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Featured on the "Animule Planet" Channel, this legendary quadruped has faithfully served to transport "QSL cards" (cards that confirm radio communications) since the earliest days of ham radio. Sometimes misspelled QSL Bureau or QSL Buro, the establishment of the QSL Burro system has been mistakenly attributed to either Hämlich Hertz, the 19th century mule-drawn carriage rental tycoon, or Nikolai Tefla, the inventor of the non-stick wireless coil. In fact, paternity testing and this crudely doctored photograph "proved" that the Italian Gigolo Macaroni most likely fathered the use of pigs to produce emissions into ether. Having expended all his liras for Pig Chow, he could not afford a postage stamp for the first QSL card, so he trained his donkey to deliver it to the receiving pig on the other side of his farm.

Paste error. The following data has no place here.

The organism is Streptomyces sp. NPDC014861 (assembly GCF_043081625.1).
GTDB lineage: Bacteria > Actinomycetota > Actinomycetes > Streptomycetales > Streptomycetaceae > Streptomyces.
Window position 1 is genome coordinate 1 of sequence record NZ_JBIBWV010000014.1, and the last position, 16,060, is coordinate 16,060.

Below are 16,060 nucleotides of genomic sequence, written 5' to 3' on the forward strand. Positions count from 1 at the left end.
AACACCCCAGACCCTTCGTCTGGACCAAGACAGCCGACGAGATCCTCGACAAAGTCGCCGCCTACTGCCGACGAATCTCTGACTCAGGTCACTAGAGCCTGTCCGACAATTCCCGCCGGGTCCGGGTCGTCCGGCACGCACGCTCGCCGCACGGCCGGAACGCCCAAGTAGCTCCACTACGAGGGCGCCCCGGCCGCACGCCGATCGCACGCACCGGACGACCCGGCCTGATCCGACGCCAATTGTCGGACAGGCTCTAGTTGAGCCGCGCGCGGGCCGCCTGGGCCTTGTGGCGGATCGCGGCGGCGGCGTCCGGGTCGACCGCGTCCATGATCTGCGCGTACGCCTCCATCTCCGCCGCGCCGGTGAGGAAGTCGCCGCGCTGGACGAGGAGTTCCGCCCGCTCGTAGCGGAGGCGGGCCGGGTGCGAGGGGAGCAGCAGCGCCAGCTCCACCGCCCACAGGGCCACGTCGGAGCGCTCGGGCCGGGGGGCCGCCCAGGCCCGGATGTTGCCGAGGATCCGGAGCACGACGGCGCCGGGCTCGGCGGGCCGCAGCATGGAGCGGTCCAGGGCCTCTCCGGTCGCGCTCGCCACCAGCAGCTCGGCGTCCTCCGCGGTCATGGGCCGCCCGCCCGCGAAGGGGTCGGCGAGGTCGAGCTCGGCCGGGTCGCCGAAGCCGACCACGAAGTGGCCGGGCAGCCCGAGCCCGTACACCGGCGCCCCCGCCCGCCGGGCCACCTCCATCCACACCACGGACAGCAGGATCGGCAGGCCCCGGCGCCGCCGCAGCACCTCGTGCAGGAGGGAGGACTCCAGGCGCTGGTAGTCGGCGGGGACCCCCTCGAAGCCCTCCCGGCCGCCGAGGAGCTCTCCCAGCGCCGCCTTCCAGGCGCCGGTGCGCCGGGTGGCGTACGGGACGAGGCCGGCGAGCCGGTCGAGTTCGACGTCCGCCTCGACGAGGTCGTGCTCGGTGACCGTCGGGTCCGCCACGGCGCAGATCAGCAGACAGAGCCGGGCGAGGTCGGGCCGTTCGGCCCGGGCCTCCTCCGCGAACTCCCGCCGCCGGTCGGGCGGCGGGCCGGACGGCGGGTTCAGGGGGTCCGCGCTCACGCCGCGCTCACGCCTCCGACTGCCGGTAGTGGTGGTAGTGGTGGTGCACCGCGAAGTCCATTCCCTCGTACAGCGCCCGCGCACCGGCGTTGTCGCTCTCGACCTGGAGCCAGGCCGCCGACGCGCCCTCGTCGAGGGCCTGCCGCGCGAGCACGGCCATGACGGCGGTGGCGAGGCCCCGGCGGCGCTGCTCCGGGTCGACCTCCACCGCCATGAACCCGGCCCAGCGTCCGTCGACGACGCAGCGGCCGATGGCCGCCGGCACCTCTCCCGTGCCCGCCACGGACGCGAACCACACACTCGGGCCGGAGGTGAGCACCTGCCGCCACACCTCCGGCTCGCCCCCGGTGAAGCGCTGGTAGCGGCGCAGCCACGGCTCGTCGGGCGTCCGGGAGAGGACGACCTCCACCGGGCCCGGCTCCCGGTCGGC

The limitations of the QSL Burro became evident as the distances successfully spanned by pig emissions progressively increased.
- The maximum velocity of the burro was 3 km/h or even slower as when it took several years for the burro cross the ocean on a raft to confirm the first Transatlantic signals.
- QSL Burro service is not yet available for contacts with the Astronomical Space Station (ASS).
- In times of famine, the QSL Burro has been known to eat QSL cards. At those times, ham radio operators are advised to use an alternate delivery system.
Technology has somewhat improved reliability of the QSL Burro since the FCC assigned it use of the 220-222 MHz radio spectrum which is the natural resonant frequency of its ears. The ears form a horizontally polarized independently steerable diversity reception array used for global positioning and long range navigation.
The QSL Burro is at risk of being rendered an endangered species by the increasing use of eQSLs and the Logbook of the Earth on the internet. The increasing greenhouse effect of pig ether emissions has also rendered the QSL Burro susceptible to overheating.
Donations are being solicited by the QSL Burro Retirement Fund.